My Week: Ed Reeves, Penelope and Moneypenny

After some years in marketing, Reeves saw a gap for high-end bespoke call centre service for big companies. In a decade, Moneypenny has become the biggest such service in the UK.

by Michael Northcott
Last Updated: 19 Aug 2013

We started about 10 years ago, just my sister Rachel, and me. The idea was that we both used answering services, but found that call centres were always impersonal and often the person on the other end of the line didn’t have all the information to hand. We thought that there must be a niche in the market for a service where the individual can be held accountable for how they handle the call.

At Moneypenny, our people handle calls on behalf of other companies. It is essentially an outsourced receptionist or call centre service, but our staff focus on a company and are required to have advanced knowledge of it. We serve about 6,000 companies - everything from law firms and accountancy firms to SMEs that just need some additional HR power. It has grown dramatically every year, and with more than 200 staff we’re now the biggest in the UK.

We’ve also recently launched Penelope, which is an digital receptionist system using voice recognition - but when the system doesn’t recognise a word, it routes through to one of our staff who quickly listens to what the customer said, and makes a decision. It means customers are much less likely to give up on the call because of shoddy voice recognition making things tricky.

This week has actually been great because I was surfing in Anglesey on Monday - you’ve got to make something of the bank holiday - but generally speaking the week normally kicks of with a meeting of staff working on Penelope. It has been all about the marketing side of things recently. We’ve been trying to find a way of explaining in a very simple way what the service does. The process has made me realise why huge companies spend so much money on marketing - it is very difficult to create the right language and get the message across without using marketing-speak.

This week we’ve also being doing a bit of ‘bomb-testing’ our latest IT developments, seeing where the problems lie in the code and trying to iron them out. I am not actually from a coding background: I have a managing director who is excellent at translating my often vague ideas about the direction of the product into meaningful instructions for coders. He can also tell me where the difficulties lie in implementing certain features. Of course, we’ve also been looking at feedback from clients to make sure our ear is to the ground in terms of fine-tuning the product.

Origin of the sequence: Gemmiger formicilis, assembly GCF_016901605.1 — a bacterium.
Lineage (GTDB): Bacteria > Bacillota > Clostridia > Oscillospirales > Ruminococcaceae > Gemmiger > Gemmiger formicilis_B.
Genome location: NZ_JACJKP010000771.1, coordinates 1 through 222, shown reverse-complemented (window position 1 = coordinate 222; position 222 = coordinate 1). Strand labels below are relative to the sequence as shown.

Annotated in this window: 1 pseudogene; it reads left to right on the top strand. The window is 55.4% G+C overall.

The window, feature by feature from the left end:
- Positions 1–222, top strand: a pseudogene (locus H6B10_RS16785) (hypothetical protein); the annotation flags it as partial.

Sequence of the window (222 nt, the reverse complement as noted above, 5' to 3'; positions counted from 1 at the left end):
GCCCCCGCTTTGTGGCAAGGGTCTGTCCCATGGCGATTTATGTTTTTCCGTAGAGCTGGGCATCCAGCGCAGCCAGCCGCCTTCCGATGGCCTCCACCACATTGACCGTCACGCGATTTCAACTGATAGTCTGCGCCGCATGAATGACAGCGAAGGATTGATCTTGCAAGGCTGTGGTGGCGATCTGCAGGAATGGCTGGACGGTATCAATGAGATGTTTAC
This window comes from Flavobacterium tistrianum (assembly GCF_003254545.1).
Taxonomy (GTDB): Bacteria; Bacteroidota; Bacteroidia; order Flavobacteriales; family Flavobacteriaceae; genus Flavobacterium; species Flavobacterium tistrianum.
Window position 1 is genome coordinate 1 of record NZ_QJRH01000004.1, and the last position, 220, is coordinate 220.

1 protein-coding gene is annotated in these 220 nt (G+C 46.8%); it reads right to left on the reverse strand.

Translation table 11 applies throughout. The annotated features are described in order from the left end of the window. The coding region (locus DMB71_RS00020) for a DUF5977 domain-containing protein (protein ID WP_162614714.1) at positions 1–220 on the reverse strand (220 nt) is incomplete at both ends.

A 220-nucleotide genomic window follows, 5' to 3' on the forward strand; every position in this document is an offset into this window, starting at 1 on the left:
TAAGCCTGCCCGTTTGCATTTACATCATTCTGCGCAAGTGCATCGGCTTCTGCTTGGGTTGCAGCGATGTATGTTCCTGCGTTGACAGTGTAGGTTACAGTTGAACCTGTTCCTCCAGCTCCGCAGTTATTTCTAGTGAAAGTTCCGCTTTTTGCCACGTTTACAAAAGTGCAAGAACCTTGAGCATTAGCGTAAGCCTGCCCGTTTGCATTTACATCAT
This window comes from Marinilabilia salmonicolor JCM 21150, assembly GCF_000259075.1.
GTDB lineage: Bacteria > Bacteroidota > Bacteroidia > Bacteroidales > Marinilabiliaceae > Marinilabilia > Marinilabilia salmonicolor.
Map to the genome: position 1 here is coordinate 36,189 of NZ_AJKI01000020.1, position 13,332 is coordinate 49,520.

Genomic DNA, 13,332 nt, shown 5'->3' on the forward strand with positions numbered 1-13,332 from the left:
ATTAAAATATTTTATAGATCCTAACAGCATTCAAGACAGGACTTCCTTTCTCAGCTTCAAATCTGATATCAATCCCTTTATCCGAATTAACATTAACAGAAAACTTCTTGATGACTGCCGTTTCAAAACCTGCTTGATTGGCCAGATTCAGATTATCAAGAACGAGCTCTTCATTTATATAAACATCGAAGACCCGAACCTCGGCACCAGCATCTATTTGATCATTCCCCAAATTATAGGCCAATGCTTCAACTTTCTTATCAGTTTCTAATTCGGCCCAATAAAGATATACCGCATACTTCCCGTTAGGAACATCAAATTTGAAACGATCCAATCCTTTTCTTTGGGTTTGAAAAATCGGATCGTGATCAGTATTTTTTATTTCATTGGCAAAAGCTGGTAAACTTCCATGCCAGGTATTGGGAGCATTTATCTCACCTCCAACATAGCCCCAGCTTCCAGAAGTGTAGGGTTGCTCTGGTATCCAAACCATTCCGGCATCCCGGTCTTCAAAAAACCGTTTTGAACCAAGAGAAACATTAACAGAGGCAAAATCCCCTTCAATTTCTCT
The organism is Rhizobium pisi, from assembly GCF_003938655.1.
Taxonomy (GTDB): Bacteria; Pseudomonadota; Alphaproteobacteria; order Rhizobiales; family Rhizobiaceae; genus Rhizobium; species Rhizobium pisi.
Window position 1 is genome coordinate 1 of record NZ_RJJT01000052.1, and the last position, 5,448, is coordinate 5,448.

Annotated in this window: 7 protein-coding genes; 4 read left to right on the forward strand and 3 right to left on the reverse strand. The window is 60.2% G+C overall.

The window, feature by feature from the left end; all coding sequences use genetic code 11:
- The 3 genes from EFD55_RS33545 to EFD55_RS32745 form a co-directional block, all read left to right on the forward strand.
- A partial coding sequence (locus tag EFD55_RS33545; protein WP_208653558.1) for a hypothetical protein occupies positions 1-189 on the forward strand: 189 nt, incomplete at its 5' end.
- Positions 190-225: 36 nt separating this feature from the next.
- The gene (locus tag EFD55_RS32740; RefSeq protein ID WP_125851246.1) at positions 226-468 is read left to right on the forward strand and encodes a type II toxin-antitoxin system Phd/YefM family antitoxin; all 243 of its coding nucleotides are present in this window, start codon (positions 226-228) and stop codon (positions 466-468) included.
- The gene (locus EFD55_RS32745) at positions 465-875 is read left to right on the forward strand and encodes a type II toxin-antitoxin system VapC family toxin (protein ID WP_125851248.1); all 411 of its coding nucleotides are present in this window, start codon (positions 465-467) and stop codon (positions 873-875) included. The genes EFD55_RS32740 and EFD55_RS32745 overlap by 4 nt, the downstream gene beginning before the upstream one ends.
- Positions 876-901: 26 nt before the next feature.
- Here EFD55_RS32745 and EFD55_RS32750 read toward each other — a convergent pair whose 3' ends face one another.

We have an office in New Zealand so that if someone calls one of our clients during the night, then it is handled in New Zealand, and that means our UK staff move out there on six month secondments. I don’t travel around for the business that much though, as I tend to spend about 30% of my time doing other projects outside of this. I’m doing up a property at home and I do a lot of water sports.

The best thing about running the company is dreaming up new stuff and seeing it come to market. I know categorically that I really wanted to see these two products, and to put them in a box and find that other people want them too is incredibly rewarding. The exciting thing is seeing the company grow: touch wood, we’ve always experienced phenomenal growth. I don’t know what it will be like if we don’t have that growth experience all the time, but I suppose to try and continue the operation with the business receding would teach me a hell of a lot more again.

In terms of balancing work and home life, I’ve got two wonderful girls who are very demanding. They are nine and 11, and I always leave the office in time to spend an hour or two with them before they go to bed, and then I’ll pick up the laptop to do a bit more work later in the evening. But it is golden to spend time with them and I wouldn’t change it for the world.

If I had to offer some advice to other entrepreneurs, it would be to ignore everything else except for the customer. In the higher circles in businesses, a lot of people can become complacent about the quality of their offering. It should constantly be a question of ‘what does the customer want me to do for them?’ Oh yes, and nail cash flow as quick as you can - life is a lot easier that way!

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